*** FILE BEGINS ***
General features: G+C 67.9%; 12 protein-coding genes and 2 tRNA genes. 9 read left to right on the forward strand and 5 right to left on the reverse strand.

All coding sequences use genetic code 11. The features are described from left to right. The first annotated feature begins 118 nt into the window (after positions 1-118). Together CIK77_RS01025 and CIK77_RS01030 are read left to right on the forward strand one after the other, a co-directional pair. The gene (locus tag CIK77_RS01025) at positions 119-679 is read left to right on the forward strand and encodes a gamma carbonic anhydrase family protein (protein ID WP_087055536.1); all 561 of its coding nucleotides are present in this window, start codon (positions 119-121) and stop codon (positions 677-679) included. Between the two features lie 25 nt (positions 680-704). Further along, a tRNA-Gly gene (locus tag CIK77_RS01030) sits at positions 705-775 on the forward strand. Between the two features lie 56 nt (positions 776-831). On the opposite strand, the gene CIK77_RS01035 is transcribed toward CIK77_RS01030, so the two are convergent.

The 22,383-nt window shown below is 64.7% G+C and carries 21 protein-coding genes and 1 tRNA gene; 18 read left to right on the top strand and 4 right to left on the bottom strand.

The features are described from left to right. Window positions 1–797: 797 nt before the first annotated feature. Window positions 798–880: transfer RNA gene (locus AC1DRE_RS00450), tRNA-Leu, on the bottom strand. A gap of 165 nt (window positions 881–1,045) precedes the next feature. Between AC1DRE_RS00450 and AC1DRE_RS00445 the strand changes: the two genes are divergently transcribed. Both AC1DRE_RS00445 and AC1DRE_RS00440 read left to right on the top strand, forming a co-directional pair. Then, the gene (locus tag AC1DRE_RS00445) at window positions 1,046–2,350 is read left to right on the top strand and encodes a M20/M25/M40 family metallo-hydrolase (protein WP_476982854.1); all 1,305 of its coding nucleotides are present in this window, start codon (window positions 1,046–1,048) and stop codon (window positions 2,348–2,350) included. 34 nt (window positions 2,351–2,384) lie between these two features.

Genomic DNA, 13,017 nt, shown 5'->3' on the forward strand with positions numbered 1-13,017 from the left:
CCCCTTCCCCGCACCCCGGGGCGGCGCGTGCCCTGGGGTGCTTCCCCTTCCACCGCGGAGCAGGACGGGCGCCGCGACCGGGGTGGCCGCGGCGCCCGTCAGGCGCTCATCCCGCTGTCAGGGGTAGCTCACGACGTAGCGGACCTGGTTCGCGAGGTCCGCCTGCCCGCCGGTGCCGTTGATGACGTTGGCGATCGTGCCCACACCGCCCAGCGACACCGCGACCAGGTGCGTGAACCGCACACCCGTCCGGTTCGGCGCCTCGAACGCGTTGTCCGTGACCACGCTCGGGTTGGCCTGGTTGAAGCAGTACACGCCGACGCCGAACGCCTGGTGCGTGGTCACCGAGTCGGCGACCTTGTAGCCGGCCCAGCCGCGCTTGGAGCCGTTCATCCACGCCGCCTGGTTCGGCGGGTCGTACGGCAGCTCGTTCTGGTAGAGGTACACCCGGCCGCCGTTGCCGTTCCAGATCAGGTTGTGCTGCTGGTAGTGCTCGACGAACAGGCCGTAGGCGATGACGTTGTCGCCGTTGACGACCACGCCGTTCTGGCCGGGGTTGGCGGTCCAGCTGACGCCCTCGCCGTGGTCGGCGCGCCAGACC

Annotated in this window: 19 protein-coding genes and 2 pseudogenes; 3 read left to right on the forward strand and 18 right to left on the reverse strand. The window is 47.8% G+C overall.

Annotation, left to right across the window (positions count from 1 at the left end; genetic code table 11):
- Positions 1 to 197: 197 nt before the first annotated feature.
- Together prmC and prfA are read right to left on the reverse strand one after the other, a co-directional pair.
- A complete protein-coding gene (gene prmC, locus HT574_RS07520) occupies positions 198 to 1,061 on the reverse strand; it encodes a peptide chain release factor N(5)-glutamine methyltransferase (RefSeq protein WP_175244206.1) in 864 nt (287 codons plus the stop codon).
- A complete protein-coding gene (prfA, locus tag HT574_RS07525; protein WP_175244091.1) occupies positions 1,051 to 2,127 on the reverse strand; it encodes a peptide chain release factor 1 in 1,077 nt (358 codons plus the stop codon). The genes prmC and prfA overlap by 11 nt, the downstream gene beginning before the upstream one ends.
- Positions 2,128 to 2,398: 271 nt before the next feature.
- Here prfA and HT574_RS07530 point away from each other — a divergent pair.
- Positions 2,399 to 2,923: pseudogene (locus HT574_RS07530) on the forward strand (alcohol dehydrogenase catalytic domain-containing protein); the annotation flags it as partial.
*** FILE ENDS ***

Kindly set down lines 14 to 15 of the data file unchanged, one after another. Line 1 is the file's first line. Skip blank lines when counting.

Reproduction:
- Here prfA and HT574_RS07530 point away from each other — a divergent pair.
- Positions 2,399 to 2,923: pseudogene (locus HT574_RS07530) on the forward strand (alcohol dehydrogenase catalytic domain-containing protein); the annotation flags it as partial.